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18 Feb 2019

BY DR CLIVE FRASER 

Medical students are taught to take a good history before laying a hand on a patient. 

We’re told that if you listen to your patient, they will tell you the diagnosis.

For example, chest pain on exertion is likely to have a very different cause to chest pain after over-indulging at meal times.

With so much technology and so many special investigations available it is still vital to listen to our patients before ordering a battery of tests.

The best mechanics adopt the same approach.

A squeaking sound from the front end when turning right should tell you to check the left front wheel bearing and vice versa.

But just like in medicine, mechanics are more reliant than ever on scanning devices to diagnose cars that have become impossibly complex.

So the first symptom of my car’s malaise was a hissing sound from the motor when going up a steep hill.

There were no more noises until 500 kilometres later when on the same steep hill my car lost power, the check engine light illuminated, and it went into ‘limp-home mode’.

While my car still technically ‘went’ it had no power, stayed in lower gears for longer and was locked out of its 6th and 7th speeds.

In the examination room (my garage) it dis-robed and a visual inspection and palpation provided no further clues.

So the next step was to connect an OBD scanning tool to see whether there were any fault codes in the ECU (Engine Control Unit).

My dealer charges $220 to hook up their factory tool, but I have an assortment of OBD scanners that I have purchased from eBay and Aldi over the years.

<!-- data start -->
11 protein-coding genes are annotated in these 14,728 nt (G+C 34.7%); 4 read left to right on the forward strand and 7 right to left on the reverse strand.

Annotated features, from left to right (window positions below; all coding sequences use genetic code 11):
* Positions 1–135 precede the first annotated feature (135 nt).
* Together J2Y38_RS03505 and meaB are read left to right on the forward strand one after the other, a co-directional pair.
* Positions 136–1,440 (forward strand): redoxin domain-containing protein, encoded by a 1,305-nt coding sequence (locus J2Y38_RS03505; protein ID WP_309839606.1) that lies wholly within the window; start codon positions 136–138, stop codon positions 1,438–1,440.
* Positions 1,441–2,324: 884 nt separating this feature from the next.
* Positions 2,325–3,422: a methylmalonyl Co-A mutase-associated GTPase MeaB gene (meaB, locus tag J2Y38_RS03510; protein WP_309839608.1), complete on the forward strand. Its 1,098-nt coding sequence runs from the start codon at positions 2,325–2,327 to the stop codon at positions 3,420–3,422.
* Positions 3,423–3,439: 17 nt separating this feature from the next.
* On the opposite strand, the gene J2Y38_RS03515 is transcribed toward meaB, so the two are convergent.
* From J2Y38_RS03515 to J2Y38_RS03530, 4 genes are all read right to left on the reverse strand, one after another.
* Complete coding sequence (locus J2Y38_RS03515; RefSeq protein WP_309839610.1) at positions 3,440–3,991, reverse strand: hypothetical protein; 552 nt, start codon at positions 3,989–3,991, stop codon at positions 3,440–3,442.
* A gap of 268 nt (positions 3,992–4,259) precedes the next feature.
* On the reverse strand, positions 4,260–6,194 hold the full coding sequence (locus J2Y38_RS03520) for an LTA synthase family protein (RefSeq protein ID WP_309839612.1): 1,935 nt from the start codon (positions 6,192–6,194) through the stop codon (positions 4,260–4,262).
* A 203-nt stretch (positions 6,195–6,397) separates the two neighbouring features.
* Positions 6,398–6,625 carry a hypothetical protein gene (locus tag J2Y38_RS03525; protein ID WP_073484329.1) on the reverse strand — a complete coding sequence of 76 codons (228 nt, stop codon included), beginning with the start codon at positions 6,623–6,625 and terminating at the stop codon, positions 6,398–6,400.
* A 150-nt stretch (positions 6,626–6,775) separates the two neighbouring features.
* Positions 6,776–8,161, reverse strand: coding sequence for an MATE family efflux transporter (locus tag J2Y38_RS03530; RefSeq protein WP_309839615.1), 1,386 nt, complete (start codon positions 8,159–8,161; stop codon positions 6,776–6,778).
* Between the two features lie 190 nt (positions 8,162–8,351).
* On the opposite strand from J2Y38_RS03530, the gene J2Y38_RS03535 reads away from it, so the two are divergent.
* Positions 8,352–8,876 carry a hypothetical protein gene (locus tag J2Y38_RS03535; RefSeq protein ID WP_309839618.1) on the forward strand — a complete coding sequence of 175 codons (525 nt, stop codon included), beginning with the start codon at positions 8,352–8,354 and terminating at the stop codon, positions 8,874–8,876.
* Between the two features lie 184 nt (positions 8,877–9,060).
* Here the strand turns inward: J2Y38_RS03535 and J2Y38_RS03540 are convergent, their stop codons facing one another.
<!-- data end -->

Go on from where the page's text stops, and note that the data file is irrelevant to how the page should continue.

The cheapest of these cost me only $4 from eBay including postage.

It’s a useful tool that connects to a free App on my Smartphone via Bluetooth.

All of my scanners detected two codes on my car:

P227962 – A leak was detected in the intake air system. The Signal Comparison Is Faulty – Current, Stored.

P246309 – The soot content of the diesel particulate filter is not OK. There is a component fault – Current, Pending.

At this point I consulted with a pulmonology colleague who just happens to own an identical car with the same symptoms, and the same fault codes.

He generously forwarded to me his repair bill from the dealer which did remind me that my $4 OBD scanner was worth investing in.

His leak in the intake air system turned out to be due to a split rubber hose between the turbo-charger and the inter-cooler.

For those of us without mechanical knowledge I would suggest reading no further.

But I was intent on fixing my low-mileage car from Sindelfingen, or else.

I scoured my car for a leaking hose before calling in another colleague for assistance.

That colleague could hear the faintest hissing sound as I drove my car onto his hoist.

A turbo-charger boosts at six to eight psi which is equivalent to the pressure caused by the weight of a column of water about five metres high.

It was the sound of that pressure squeezing air through a tiny hole that we could both hear.

And that was the sound that started off the whole problem in the first place.

I was more confident than ever that I would be able to fix my car.

My colleague was also the owner of a smoke machine which would be needed to find the leak.

To be continued.


Published: 18 Feb 2019